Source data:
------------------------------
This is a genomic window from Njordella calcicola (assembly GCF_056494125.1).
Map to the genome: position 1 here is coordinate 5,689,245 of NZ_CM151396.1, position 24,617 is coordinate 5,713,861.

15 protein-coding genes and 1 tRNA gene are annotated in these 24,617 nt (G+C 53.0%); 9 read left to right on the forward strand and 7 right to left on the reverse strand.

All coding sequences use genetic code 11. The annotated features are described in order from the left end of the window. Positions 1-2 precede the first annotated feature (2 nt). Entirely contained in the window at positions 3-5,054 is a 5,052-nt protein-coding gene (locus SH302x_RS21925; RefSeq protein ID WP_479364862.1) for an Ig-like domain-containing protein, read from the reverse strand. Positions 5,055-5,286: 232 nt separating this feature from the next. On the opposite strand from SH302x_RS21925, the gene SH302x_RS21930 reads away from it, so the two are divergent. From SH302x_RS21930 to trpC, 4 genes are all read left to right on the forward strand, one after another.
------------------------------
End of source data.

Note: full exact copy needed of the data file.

This is a genomic window from Njordella calcicola (assembly GCF_056494125.1).
Map to the genome: position 1 here is coordinate 5,689,245 of NZ_CM151396.1, position 24,617 is coordinate 5,713,861.

15 protein-coding genes and 1 tRNA gene are annotated in these 24,617 nt (G+C 53.0%); 9 read left to right on the forward strand and 7 right to left on the reverse strand.

All coding sequences use genetic code 11. The annotated features are described in order from the left end of the window. Positions 1-2 precede the first annotated feature (2 nt). Entirely contained in the window at positions 3-5,054 is a 5,052-nt protein-coding gene (locus SH302x_RS21925; RefSeq protein ID WP_479364862.1) for an Ig-like domain-containing protein, read from the reverse strand. Positions 5,055-5,286: 232 nt separating this feature from the next. On the opposite strand from SH302x_RS21925, the gene SH302x_RS21930 reads away from it, so the two are divergent. From SH302x_RS21930 to trpC, 4 genes are all read left to right on the forward strand, one after another.